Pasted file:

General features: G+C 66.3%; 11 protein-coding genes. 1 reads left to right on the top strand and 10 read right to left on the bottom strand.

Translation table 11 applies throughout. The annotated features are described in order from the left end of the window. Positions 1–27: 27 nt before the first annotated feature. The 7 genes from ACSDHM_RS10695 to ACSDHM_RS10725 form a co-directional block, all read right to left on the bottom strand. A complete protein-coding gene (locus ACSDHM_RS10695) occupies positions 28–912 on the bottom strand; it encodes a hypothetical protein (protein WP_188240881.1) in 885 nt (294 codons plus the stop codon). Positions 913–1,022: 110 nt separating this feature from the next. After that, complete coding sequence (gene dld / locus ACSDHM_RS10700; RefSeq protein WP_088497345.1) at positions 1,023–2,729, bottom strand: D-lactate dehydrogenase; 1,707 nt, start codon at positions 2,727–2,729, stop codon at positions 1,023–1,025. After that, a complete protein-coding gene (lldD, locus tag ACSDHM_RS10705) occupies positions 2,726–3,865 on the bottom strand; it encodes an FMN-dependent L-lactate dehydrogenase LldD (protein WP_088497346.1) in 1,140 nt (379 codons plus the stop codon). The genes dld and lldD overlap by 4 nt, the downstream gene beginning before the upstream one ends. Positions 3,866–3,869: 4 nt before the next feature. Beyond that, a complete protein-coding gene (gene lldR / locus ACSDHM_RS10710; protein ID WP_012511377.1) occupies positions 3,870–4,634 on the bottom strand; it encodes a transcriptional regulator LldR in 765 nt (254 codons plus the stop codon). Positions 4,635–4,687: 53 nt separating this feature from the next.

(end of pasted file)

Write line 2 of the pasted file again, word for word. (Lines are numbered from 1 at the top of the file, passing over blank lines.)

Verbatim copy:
Translation table 11 applies throughout. The annotated features are described in order from the left end of the window. Positions 1–27: 27 nt before the first annotated feature. The 7 genes from ACSDHM_RS10695 to ACSDHM_RS10725 form a co-directional block, all read right to left on the bottom strand. A complete protein-coding gene (locus ACSDHM_RS10695) occupies positions 28–912 on the bottom strand; it encodes a hypothetical protein (protein WP_188240881.1) in 885 nt (294 codons plus the stop codon). Positions 913–1,022: 110 nt separating this feature from the next. After that, complete coding sequence (gene dld / locus ACSDHM_RS10700; RefSeq protein WP_088497345.1) at positions 1,023–2,729, bottom strand: D-lactate dehydrogenase; 1,707 nt, start codon at positions 2,727–2,729, stop codon at positions 1,023–1,025. After that, a complete protein-coding gene (lldD, locus tag ACSDHM_RS10705) occupies positions 2,726–3,865 on the bottom strand; it encodes an FMN-dependent L-lactate dehydrogenase LldD (protein WP_088497346.1) in 1,140 nt (379 codons plus the stop codon). The genes dld and lldD overlap by 4 nt, the downstream gene beginning before the upstream one ends. Positions 3,866–3,869: 4 nt before the next feature. Beyond that, a complete protein-coding gene (gene lldR / locus ACSDHM_RS10710; protein ID WP_012511377.1) occupies positions 3,870–4,634 on the bottom strand; it encodes a transcriptional regulator LldR in 765 nt (254 codons plus the stop codon). Positions 4,635–4,687: 53 nt separating this feature from the next.